[Jets] PLAYOFFS — OR ELSE — FOR JETS
December 29, 2004 -- THE JETS like to remind us of the small progresses they make, the way the culture in Hempstead is so much better than it used to be. They seem proud as hell to win 10 games. They seem delighted at the prospect of making the playoffs for a third time in four years.
Bully for the Jets!
They aren't a football snuff film any more!
Can that possibly be enough? Can that possibly be the length and breadth of this team's ambitions, especially in a season like this one, founded in such promise, grounded in such early prosperity? Is that really all the Jets believe we should judge them on? That it's been a while since they inspired their fans to wear paper bags on their heads?
They really need to be more than this. They need to expect more of themselves than this, to demand more of themselves than this. They need to be held accountable for more than this, especially now. The next few weeks loom as an ominous crossroads for who they are and what they want to be.
Forget the playoffs. They'd better make the playoffs. They'd better get after the Rams early and hit them in the mouth and jump out to the kind of lead that will inoculate them to the kind of weirdness Jets teams are so susceptible to. The Rams are a lousy team that let the Eagles' JV hang around almost to the final gun Monday night.
It isn't about making the playoffs, not with this Jets team, not in this season. In a now league, the Jets constantly inspire thoughts about the future, about next week, next season, the next five years. They constantly are a work in progress.
The fact is, there is no guarantee the Jets ever will be better than they are right now. There is no certainty they ever are going to have the confluence of strengths — Hall of Fame running back, occasionally brilliant quarterback, above-average line, solid if unspectacular defense — any time in the near future.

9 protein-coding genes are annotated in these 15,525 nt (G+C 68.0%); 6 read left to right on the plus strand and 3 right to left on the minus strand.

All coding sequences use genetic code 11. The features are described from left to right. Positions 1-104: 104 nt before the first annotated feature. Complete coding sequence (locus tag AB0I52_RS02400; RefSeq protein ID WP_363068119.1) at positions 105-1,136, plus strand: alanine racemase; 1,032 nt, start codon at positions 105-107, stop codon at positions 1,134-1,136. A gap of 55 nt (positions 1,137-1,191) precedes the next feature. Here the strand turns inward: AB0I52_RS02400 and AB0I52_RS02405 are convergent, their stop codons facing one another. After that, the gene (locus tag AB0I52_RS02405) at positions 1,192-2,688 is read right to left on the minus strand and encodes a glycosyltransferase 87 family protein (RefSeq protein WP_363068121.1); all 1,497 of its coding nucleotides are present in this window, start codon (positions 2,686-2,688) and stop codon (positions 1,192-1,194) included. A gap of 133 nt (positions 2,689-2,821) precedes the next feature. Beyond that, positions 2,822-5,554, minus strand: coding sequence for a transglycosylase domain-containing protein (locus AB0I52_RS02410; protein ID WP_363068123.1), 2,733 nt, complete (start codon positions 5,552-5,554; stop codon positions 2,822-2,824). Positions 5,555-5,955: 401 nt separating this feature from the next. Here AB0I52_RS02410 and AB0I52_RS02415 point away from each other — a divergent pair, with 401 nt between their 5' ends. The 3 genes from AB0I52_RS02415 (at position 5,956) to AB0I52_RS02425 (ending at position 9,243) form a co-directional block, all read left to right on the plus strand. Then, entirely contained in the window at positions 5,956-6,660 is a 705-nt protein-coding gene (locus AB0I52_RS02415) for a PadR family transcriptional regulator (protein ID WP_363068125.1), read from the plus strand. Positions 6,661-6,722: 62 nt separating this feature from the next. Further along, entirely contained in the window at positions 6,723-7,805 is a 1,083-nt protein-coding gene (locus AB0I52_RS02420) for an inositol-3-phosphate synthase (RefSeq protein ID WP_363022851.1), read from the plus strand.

The NFL is a fluid league, players coming, players going. There is no such thing as a five-year plan anymore, or even a three-year plan. You get a shot to compete for something special, you'd better take your shot. You'd better not leave any tricks in your back pocket.
The biggest lie the Jets can sell you right now is that this season is a building block for something better down the road. No way. They are a now team. They have enough talent to compete with the AFC elite in a way that belies what they've done when they've actually played those teams this year. That talent won't be around forever.
Curtis Martin isn't getting younger. Neither is Kevin Mawae. Lamont Jordan probably will be somewhere else next year. John Abraham might, too. Soon enough, the usual machinations of the NFL square dance will sparkle, and the roster will spin around, and who knows if the same elements will be in place the way they are now?
This shouldn't be about survival for the Jets. They were 5-0 at one point this season. They looked every bit the Patriots' equal for long stretches of that first game, in Foxboro. They were tied with the Steelers after three quarters. A bounce here, a bounce there, and you legitimately could be talking about a 13-2 team still fighting for an AFC East title.
But it was two weeks ago when Herm Edwards slipped in the point that "this team has won 10 games, and they've only done that around here about four times [actually eight]." It was a few days ago when a whole lot of Jets still talked about bravely fighting their way into the playoffs, failing to mention that the playoffs sure seemed like a foregone conclusion not so long ago.
The bar has to be higher than that. The Jets have to be better than that. There's no telling when they'll have the same kind of opportunity again. Maybe next year, maybe not until next decade.
Better to take your hacks when you still have a bat in your hands.